Two Words A Leader Should Never Use
One of the essential skills any leader needs to master is that of effective communication. Effective communication means that the leader knows how to listen effectively and knows the difference between hearing and listening (more on that in another newsletter). She also knows what words to use, at what times, to inspire her listeners to action. He knows how to set priorities and manages his time well.
The effective leader knows and understands the power of words and non-words. She knows that most of her communication comes through her body language and her tone of voice, and that the words can sometimes carry very little weight in her interactions.
Such a leader knows, however, that some words can be so potent that they overpower the non-verbal information: insulting words, slang, and swearing... although some research indicates that swearing could possibly help to inspire people to act.
What may not be as apparent, though, is the effect that words have on ourselves, and how they affect our leadership abilities. And I don't mean the typical negative self-talk (e.g. "I'm an idiot," "I always make dumb mistakes," "Nobody takes me seriously," yada, yada, yada. Instead, I am talking about nondescript words that seem completely innocuous. Specifically, I am thinking about two words which, when uttered, can completely change the relationship dynamics in an instant.
These two words are: I know.
This is counterintuitive for many people. We are in a knowledge-based era where the person who knows and understands the most, wields the most power. I do not dispute this fact, however, while that may work well in business it becomes a major hindrance when dealing with individuals. There are three reasons for this:
- You stop listening: once you (claim to) know something, the communication filters become even greater than they naturally are. Listening is a process where everything you hear goes through a filter and affects your perception and understanding. When you add the "I know" filter to the mix, it acts much like clogged arteries in your body: it becomes harder and harder to get anything through. You stop truly listening to what the other person says because, since "you know" already, you assume that the other person can tell you nothing of value. You become distracted and thus, may miss important information.
- You close your mind: "I know" conveys a sense of completion. There is a finality associated with those words which makes it much more difficult to accept an opinion or fact that is counter to your own. Once you say "I know" you will defend your position more fiercely. Ego comes into play and admitting after the fact that you did not know, can feel humiliating for many.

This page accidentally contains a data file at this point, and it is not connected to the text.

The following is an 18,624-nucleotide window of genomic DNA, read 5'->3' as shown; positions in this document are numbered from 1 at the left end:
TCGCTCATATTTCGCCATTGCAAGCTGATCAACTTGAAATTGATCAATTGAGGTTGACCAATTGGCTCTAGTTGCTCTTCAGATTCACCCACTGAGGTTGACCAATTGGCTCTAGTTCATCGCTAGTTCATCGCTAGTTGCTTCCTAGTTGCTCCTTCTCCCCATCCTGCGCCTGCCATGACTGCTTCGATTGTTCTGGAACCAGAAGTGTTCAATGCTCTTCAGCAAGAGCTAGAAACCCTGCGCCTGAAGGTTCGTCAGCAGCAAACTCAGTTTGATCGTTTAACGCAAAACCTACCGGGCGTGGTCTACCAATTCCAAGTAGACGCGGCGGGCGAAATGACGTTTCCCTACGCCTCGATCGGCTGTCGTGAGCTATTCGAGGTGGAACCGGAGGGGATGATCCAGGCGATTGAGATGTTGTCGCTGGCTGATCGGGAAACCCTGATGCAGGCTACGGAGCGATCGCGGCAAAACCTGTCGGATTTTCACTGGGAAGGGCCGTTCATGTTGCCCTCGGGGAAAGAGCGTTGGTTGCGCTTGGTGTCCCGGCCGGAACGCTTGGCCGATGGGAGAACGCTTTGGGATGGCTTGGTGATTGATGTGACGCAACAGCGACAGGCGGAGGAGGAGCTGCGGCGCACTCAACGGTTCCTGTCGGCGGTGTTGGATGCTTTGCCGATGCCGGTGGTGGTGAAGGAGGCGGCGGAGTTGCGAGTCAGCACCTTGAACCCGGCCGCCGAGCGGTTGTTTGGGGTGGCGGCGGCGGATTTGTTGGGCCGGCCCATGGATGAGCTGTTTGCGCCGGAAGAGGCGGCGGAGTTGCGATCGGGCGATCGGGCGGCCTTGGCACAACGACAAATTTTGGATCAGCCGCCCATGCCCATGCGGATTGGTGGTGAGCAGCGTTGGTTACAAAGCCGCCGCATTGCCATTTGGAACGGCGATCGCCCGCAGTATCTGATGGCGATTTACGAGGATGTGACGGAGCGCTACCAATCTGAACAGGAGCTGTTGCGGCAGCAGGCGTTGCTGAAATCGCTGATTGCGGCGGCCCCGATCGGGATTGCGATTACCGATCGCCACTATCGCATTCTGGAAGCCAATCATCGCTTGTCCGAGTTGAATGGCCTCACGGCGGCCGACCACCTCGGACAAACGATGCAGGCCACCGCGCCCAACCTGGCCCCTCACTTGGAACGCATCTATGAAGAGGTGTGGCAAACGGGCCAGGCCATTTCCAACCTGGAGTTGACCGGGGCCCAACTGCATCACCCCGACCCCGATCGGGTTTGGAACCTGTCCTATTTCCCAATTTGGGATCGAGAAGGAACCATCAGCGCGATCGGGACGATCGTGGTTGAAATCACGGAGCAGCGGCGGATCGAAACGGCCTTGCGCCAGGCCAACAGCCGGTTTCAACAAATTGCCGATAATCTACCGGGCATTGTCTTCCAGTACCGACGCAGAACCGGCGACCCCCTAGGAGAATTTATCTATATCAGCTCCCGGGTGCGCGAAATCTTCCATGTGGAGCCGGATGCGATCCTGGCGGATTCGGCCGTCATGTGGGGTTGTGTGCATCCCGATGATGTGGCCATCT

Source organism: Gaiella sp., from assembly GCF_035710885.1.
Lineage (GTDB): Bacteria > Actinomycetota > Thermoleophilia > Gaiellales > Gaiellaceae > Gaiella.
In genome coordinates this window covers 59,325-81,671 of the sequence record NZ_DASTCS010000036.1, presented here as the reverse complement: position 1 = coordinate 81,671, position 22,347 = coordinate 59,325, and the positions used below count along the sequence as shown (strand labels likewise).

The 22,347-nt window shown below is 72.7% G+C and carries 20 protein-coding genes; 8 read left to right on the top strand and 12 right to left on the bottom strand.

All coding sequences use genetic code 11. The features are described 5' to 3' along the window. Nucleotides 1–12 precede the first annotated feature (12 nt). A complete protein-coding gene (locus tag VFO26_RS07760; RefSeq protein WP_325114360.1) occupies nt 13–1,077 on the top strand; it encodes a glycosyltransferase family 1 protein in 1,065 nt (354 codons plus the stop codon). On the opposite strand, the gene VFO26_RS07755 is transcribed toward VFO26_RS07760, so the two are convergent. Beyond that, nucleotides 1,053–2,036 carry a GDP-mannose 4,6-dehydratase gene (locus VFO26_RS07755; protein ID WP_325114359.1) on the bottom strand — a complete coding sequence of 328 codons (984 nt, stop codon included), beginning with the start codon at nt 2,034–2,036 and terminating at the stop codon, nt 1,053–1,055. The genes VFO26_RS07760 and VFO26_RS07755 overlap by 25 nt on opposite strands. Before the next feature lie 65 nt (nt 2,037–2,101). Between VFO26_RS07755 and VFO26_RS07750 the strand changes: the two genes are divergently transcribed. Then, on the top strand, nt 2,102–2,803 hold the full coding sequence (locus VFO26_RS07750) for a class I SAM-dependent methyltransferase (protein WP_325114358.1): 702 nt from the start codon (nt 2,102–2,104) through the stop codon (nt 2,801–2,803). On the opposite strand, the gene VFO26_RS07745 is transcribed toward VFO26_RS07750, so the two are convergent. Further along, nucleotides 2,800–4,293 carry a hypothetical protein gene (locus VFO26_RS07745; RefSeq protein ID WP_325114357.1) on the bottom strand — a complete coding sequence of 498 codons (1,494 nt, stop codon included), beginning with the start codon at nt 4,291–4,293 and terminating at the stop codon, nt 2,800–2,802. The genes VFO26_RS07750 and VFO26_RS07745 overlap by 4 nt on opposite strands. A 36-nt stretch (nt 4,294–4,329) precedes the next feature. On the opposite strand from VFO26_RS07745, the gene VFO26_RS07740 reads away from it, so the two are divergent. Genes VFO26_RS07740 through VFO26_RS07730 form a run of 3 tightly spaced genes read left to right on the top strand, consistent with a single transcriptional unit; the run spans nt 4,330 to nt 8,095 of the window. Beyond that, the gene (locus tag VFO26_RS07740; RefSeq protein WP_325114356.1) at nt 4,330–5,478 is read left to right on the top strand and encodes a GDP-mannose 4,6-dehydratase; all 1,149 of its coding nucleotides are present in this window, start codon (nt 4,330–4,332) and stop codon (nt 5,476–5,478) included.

- You are wrong: that's right, you don't know! Most of the time, when we say "I know" while talking about someone else's point of view, thoughts, and feelings, we are mistaken. In my training sessions, I often do an exercise which tests this hypothesis. I ask the attendees to partner with someone else and to state ten things about the other person that they think they know. Very, very rarely do I have anyone get all ten right, even if they know the other person very well.
When leaders say "I know" it often means "I assume" instead and this can have catastrophic effects when the stakes are high. How do you counter? Here are three ways:
- Don't assume you know. Human feelings, emotions, and perceptions are fluid. From one moment to the next, you can never be really sure what is going on. By assuming that you do not know, you are allowing yourself to better listen, understand, and eventually, know.
- Validate your understanding regularly. This point was reinforced for me during a recent conversation with a health professional. She was explaining to me how an emergency situation in a medical clinic had almost turned to tragedy. One of her patients had an allergic reaction to medication and had difficulty breathing. So she ran out in the hall, called for help, asked a receptionist to call an ambulance, and so on. She said that she ended up doing everything herself and that one doctor, who was in the area, did not come to her aid. The way she explained the situation, I had a distinct image in my mind of a doctor, sipping coffee behind a counter, chatting away with some colleagues while a few meters away, one person was trying to revive a dying man, all by herself. After asking a few questions, it turns out that my understanding was completely wrong. But had I assumed that I knew, I would have had an extremely poor perception of that particular doctor and the medical clinic where he practiced. Validating that your perception is correct is the best way to prevent such misunderstandings.
- Listen thoroughly. When someone is explaining something to you, let the person explain with as few interruptions as possible. Above all, don't try to complete their thoughts. If there is a hesitation on the other person's part, let her find the proper words to explain. If it occurs too often, you can politely ask the person to prepare what she wants to say and to come see you only after she is ready to explain.
In the words of comedian Loretta LaRoche: "You never know!" (said with a nasal New York accent). Unless the other person tells you in no uncertain terms, you don't really know. You can only assume. And you know what they say about assuming1!
© 2009 Laurent Duperval, All rights reserved